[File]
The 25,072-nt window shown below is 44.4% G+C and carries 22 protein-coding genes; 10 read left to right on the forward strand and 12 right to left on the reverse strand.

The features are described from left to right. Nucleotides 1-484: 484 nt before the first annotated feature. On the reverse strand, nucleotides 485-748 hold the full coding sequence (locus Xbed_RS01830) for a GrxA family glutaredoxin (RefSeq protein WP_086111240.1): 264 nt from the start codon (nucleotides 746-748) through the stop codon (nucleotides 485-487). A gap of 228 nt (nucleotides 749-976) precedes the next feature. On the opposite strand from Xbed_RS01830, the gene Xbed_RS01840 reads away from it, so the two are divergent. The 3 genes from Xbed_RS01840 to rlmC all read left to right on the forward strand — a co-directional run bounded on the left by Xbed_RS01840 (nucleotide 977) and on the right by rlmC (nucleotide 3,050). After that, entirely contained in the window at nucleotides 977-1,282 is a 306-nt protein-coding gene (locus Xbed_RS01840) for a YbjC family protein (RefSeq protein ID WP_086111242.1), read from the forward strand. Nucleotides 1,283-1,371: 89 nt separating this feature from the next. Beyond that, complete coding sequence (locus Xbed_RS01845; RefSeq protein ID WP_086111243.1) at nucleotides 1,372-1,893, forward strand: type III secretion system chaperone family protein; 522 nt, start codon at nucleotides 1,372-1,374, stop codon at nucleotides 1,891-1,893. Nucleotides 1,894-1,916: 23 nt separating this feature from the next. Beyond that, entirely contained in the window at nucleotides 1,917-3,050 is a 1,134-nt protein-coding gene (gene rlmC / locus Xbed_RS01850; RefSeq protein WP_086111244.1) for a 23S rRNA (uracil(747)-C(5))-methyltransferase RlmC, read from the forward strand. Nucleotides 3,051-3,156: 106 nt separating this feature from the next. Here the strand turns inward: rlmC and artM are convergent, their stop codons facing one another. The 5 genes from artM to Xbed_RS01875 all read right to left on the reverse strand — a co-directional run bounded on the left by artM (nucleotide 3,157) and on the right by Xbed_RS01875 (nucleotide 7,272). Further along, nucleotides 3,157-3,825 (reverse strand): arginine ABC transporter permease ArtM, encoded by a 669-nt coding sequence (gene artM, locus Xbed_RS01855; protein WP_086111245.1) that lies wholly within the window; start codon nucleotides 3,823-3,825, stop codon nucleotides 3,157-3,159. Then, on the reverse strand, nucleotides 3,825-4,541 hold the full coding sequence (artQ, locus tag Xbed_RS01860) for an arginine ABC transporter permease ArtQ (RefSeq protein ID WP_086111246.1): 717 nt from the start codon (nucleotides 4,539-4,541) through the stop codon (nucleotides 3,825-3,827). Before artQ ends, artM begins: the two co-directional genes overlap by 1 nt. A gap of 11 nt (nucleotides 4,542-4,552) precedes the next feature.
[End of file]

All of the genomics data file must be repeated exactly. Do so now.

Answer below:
The 25,072-nt window shown below is 44.4% G+C and carries 22 protein-coding genes; 10 read left to right on the forward strand and 12 right to left on the reverse strand.

The features are described from left to right. Nucleotides 1-484: 484 nt before the first annotated feature. On the reverse strand, nucleotides 485-748 hold the full coding sequence (locus Xbed_RS01830) for a GrxA family glutaredoxin (RefSeq protein WP_086111240.1): 264 nt from the start codon (nucleotides 746-748) through the stop codon (nucleotides 485-487). A gap of 228 nt (nucleotides 749-976) precedes the next feature. On the opposite strand from Xbed_RS01830, the gene Xbed_RS01840 reads away from it, so the two are divergent. The 3 genes from Xbed_RS01840 to rlmC all read left to right on the forward strand — a co-directional run bounded on the left by Xbed_RS01840 (nucleotide 977) and on the right by rlmC (nucleotide 3,050). After that, entirely contained in the window at nucleotides 977-1,282 is a 306-nt protein-coding gene (locus Xbed_RS01840) for a YbjC family protein (RefSeq protein ID WP_086111242.1), read from the forward strand. Nucleotides 1,283-1,371: 89 nt separating this feature from the next. Beyond that, complete coding sequence (locus Xbed_RS01845; RefSeq protein ID WP_086111243.1) at nucleotides 1,372-1,893, forward strand: type III secretion system chaperone family protein; 522 nt, start codon at nucleotides 1,372-1,374, stop codon at nucleotides 1,891-1,893. Nucleotides 1,894-1,916: 23 nt separating this feature from the next. Beyond that, entirely contained in the window at nucleotides 1,917-3,050 is a 1,134-nt protein-coding gene (gene rlmC / locus Xbed_RS01850; RefSeq protein WP_086111244.1) for a 23S rRNA (uracil(747)-C(5))-methyltransferase RlmC, read from the forward strand. Nucleotides 3,051-3,156: 106 nt separating this feature from the next. Here the strand turns inward: rlmC and artM are convergent, their stop codons facing one another. The 5 genes from artM to Xbed_RS01875 all read right to left on the reverse strand — a co-directional run bounded on the left by artM (nucleotide 3,157) and on the right by Xbed_RS01875 (nucleotide 7,272). Further along, nucleotides 3,157-3,825 (reverse strand): arginine ABC transporter permease ArtM, encoded by a 669-nt coding sequence (gene artM, locus Xbed_RS01855; protein WP_086111245.1) that lies wholly within the window; start codon nucleotides 3,823-3,825, stop codon nucleotides 3,157-3,159. Then, on the reverse strand, nucleotides 3,825-4,541 hold the full coding sequence (artQ, locus tag Xbed_RS01860) for an arginine ABC transporter permease ArtQ (RefSeq protein ID WP_086111246.1): 717 nt from the start codon (nucleotides 4,539-4,541) through the stop codon (nucleotides 3,825-3,827). Before artQ ends, artM begins: the two co-directional genes overlap by 1 nt. A gap of 11 nt (nucleotides 4,542-4,552) precedes the next feature.